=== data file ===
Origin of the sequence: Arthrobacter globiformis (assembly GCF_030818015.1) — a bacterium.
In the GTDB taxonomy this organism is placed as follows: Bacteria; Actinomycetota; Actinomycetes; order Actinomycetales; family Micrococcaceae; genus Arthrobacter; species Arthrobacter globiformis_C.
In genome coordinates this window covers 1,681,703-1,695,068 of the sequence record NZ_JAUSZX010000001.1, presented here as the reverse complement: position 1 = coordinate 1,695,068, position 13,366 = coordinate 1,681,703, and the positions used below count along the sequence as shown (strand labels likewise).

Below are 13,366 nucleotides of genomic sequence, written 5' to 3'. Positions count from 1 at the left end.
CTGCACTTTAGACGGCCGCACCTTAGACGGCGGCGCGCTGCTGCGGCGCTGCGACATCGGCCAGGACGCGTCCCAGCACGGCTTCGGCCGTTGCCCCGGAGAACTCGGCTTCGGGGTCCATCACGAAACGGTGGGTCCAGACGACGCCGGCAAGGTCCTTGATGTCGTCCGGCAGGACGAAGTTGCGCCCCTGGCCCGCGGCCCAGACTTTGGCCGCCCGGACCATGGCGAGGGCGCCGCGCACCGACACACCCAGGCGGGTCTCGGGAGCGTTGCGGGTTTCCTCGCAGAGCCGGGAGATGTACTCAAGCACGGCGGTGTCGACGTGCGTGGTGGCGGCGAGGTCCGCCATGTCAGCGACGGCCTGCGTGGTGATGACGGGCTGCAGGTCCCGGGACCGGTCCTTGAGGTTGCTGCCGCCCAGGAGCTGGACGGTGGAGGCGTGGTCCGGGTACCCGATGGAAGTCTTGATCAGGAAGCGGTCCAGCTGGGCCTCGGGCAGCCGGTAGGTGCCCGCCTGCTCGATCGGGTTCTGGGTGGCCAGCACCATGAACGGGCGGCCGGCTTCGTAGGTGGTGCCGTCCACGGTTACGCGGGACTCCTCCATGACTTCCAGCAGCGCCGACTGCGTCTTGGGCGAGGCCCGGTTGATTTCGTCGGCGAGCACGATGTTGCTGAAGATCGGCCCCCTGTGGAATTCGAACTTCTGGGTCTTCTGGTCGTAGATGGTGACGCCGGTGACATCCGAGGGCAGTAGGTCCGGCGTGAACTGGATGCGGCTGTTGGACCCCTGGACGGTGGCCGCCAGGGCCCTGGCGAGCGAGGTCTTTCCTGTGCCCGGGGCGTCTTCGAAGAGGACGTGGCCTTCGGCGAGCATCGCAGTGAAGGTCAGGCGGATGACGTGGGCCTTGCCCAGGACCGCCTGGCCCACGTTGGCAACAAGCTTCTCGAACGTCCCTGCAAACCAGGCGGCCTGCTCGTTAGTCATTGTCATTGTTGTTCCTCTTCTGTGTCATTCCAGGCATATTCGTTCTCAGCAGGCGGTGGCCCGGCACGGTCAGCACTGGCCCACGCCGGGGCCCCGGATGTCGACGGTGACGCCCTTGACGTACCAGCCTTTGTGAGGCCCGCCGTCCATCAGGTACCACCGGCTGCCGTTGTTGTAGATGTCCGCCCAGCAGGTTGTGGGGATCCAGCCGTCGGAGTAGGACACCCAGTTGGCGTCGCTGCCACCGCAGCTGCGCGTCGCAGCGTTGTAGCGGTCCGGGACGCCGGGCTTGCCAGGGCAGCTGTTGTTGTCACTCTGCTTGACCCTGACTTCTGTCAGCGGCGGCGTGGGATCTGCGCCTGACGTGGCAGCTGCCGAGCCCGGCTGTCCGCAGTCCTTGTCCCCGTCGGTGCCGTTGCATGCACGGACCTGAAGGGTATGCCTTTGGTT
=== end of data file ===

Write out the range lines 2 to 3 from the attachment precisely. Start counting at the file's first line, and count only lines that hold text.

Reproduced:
In the GTDB taxonomy this organism is placed as follows: Bacteria; Actinomycetota; Actinomycetes; order Actinomycetales; family Micrococcaceae; genus Arthrobacter; species Arthrobacter globiformis_C.
In genome coordinates this window covers 1,681,703-1,695,068 of the sequence record NZ_JAUSZX010000001.1, presented here as the reverse complement: position 1 = coordinate 1,695,068, position 13,366 = coordinate 1,681,703, and the positions used below count along the sequence as shown (strand labels likewise).